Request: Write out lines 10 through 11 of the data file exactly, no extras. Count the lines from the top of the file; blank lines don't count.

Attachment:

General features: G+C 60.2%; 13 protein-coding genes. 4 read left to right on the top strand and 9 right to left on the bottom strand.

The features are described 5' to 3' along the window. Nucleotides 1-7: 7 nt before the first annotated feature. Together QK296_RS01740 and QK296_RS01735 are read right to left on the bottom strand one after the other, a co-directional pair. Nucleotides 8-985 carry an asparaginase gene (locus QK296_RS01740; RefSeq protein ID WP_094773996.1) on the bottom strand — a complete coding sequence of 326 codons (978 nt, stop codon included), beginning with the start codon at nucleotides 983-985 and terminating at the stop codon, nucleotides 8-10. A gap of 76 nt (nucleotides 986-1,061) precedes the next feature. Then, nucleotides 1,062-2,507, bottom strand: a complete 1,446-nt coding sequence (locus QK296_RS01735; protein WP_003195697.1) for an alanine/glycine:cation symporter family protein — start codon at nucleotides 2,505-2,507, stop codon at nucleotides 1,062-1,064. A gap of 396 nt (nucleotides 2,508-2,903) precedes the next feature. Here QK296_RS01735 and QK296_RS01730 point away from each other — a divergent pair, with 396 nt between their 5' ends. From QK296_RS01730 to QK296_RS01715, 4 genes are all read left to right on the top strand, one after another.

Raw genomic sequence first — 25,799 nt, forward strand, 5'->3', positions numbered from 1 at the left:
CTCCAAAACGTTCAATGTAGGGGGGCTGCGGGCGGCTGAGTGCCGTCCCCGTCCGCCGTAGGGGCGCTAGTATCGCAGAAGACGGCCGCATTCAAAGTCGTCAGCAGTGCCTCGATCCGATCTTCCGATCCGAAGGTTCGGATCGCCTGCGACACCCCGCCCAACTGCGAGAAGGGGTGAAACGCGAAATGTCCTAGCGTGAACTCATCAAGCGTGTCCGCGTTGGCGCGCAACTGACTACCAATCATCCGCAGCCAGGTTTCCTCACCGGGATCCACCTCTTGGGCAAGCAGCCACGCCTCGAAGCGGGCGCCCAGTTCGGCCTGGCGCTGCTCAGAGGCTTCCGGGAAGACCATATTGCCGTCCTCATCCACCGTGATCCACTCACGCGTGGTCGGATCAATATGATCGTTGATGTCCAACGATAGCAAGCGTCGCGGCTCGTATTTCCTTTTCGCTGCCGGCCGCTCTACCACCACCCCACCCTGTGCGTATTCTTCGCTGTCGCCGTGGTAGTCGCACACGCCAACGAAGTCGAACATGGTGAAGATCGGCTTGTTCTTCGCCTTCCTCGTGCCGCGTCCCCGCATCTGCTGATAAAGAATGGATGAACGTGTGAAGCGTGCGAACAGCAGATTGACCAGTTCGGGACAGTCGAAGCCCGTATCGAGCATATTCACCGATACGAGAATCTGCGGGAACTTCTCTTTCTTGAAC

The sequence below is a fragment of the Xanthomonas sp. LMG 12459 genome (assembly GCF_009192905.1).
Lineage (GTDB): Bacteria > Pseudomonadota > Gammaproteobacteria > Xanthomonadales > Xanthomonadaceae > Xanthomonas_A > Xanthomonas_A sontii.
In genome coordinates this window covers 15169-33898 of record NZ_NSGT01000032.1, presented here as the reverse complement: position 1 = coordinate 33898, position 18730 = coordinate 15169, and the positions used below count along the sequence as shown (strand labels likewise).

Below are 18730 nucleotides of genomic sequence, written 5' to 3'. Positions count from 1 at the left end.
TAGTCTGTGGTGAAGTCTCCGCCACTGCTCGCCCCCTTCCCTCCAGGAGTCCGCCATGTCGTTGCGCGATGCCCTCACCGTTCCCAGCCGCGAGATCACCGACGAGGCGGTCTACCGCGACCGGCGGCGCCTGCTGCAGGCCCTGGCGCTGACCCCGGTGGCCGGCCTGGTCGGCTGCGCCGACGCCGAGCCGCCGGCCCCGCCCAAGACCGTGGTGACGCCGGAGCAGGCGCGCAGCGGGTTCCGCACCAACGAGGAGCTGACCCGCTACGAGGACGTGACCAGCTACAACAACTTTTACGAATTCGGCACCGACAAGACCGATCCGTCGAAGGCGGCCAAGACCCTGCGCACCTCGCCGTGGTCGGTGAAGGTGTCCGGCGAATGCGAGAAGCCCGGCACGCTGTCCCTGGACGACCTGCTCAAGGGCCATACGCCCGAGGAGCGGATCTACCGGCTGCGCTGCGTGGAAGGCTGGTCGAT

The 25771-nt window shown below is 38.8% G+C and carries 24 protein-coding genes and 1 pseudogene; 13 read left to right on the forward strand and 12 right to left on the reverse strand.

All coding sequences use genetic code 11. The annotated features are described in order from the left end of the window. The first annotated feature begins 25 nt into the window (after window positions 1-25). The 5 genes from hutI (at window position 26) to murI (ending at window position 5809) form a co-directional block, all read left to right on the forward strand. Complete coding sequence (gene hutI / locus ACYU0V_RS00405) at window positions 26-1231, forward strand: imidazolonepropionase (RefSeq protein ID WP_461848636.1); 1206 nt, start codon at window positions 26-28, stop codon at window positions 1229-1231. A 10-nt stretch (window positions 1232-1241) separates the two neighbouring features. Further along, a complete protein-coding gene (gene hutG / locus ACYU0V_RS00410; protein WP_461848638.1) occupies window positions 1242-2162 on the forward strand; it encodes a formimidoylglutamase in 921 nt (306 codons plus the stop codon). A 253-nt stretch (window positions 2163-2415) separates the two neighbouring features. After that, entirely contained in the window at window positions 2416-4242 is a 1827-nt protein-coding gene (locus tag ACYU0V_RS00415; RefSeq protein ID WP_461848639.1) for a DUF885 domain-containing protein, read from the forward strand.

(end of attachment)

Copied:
The 25771-nt window shown below is 38.8% G+C and carries 24 protein-coding genes and 1 pseudogene; 13 read left to right on the forward strand and 12 right to left on the reverse strand.

All coding sequences use genetic code 11. The annotated features are described in order from the left end of the window. The first annotated feature begins 25 nt into the window (after window positions 1-25). The 5 genes from hutI (at window position 26) to murI (ending at window position 5809) form a co-directional block, all read left to right on the forward strand. Complete coding sequence (gene hutI / locus ACYU0V_RS00405) at window positions 26-1231, forward strand: imidazolonepropionase (RefSeq protein ID WP_461848636.1); 1206 nt, start codon at window positions 26-28, stop codon at window positions 1229-1231. A 10-nt stretch (window positions 1232-1241) separates the two neighbouring features. Further along, a complete protein-coding gene (gene hutG / locus ACYU0V_RS00410; protein WP_461848638.1) occupies window positions 1242-2162 on the forward strand; it encodes a formimidoylglutamase in 921 nt (306 codons plus the stop codon). A 253-nt stretch (window positions 2163-2415) separates the two neighbouring features. After that, entirely contained in the window at window positions 2416-4242 is a 1827-nt protein-coding gene (locus tag ACYU0V_RS00415; RefSeq protein ID WP_461848639.1) for a DUF885 domain-containing protein, read from the forward strand.